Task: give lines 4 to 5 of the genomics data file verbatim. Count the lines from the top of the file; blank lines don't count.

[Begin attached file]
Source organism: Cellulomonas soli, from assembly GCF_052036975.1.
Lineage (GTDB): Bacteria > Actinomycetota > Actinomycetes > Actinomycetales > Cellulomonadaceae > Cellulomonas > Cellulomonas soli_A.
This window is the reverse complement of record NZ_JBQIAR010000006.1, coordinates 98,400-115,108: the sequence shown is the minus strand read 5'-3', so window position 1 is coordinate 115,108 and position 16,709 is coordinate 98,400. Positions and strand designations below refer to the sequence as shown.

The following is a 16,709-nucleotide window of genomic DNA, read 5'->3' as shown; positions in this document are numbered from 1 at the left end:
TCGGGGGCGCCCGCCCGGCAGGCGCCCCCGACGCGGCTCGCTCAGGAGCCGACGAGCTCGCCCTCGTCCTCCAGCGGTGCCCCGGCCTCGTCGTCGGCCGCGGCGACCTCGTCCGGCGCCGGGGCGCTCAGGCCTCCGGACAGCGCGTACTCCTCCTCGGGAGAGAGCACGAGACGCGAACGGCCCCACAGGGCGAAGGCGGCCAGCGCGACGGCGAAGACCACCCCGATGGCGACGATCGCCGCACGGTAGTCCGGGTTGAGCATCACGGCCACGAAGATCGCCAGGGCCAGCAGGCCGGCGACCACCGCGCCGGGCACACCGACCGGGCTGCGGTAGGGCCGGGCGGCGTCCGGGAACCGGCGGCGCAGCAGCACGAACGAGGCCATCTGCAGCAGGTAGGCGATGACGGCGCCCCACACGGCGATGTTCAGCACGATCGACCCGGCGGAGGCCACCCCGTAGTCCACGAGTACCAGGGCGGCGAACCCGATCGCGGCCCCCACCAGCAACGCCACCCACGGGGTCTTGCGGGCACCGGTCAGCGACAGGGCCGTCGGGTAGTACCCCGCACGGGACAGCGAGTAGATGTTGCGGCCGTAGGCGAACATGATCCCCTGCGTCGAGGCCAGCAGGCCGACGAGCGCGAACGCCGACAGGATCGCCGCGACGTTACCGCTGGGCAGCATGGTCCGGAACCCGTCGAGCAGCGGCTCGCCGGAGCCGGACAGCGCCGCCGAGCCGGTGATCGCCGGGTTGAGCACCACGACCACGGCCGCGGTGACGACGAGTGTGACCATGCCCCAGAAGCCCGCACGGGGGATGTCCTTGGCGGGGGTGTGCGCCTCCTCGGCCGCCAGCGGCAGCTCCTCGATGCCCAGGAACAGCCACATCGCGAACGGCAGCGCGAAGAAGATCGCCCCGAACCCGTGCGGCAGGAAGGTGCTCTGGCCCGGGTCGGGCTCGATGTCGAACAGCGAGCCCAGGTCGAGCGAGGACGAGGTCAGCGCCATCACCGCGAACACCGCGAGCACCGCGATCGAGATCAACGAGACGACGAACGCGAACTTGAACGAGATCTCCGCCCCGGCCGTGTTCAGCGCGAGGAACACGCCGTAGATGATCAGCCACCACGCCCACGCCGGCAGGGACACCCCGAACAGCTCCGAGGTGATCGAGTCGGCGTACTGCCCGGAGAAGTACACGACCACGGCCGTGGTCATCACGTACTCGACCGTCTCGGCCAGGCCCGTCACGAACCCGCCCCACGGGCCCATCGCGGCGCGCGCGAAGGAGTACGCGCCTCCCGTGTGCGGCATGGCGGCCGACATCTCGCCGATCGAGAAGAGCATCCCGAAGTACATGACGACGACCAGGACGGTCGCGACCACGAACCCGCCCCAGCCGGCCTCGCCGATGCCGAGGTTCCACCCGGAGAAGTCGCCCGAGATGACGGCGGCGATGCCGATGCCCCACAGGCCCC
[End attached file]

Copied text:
The following is a 16,709-nucleotide window of genomic DNA, read 5'->3' as shown; positions in this document are numbered from 1 at the left end:
TCGGGGGCGCCCGCCCGGCAGGCGCCCCCGACGCGGCTCGCTCAGGAGCCGACGAGCTCGCCCTCGTCCTCCAGCGGTGCCCCGGCCTCGTCGTCGGCCGCGGCGACCTCGTCCGGCGCCGGGGCGCTCAGGCCTCCGGACAGCGCGTACTCCTCCTCGGGAGAGAGCACGAGACGCGAACGGCCCCACAGGGCGAAGGCGGCCAGCGCGACGGCGAAGACCACCCCGATGGCGACGATCGCCGCACGGTAGTCCGGGTTGAGCATCACGGCCACGAAGATCGCCAGGGCCAGCAGGCCGGCGACCACCGCGCCGGGCACACCGACCGGGCTGCGGTAGGGCCGGGCGGCGTCCGGGAACCGGCGGCGCAGCAGCACGAACGAGGCCATCTGCAGCAGGTAGGCGATGACGGCGCCCCACACGGCGATGTTCAGCACGATCGACCCGGCGGAGGCCACCCCGTAGTCCACGAGTACCAGGGCGGCGAACCCGATCGCGGCCCCCACCAGCAACGCCACCCACGGGGTCTTGCGGGCACCGGTCAGCGACAGGGCCGTCGGGTAGTACCCCGCACGGGACAGCGAGTAGATGTTGCGGCCGTAGGCGAACATGATCCCCTGCGTCGAGGCCAGCAGGCCGACGAGCGCGAACGCCGACAGGATCGCCGCGACGTTACCGCTGGGCAGCATGGTCCGGAACCCGTCGAGCAGCGGCTCGCCGGAGCCGGACAGCGCCGCCGAGCCGGTGATCGCCGGGTTGAGCACCACGACCACGGCCGCGGTGACGACGAGTGTGACCATGCCCCAGAAGCCCGCACGGGGGATGTCCTTGGCGGGGGTGTGCGCCTCCTCGGCCGCCAGCGGCAGCTCCTCGATGCCCAGGAACAGCCACATCGCGAACGGCAGCGCGAAGAAGATCGCCCCGAACCCGTGCGGCAGGAAGGTGCTCTGGCCCGGGTCGGGCTCGATGTCGAACAGCGAGCCCAGGTCGAGCGAGGACGAGGTCAGCGCCATCACCGCGAACACCGCGAGCACCGCGATCGAGATCAACGAGACGACGAACGCGAACTTGAACGAGATCTCCGCCCCGGCCGTGTTCAGCGCGAGGAACACGCCGTAGATGATCAGCCACCACGCCCACGCCGGCAGGGACACCCCGAACAGCTCCGAGGTGATCGAGTCGGCGTACTGCCCGGAGAAGTACACGACCACGGCCGTGGTCATCACGTACTCGACCGTCTCGGCCAGGCCCGTCACGAACCCGCCCCACGGGCCCATCGCGGCGCGCGCGAAGGAGTACGCGCCTCCCGTGTGCGGCATGGCGGCCGACATCTCGCCGATCGAGAAGAGCATCCCGAAGTACATGACGACGACCAGGACGGTCGCGACCACGAACCCGCCCCAGCCGGCCTCGCCGATGCCGAGGTTCCACCCGGAGAAGTCGCCCGAGATGACGGCGGCGATGCCGATGCCCCACAGGCCCC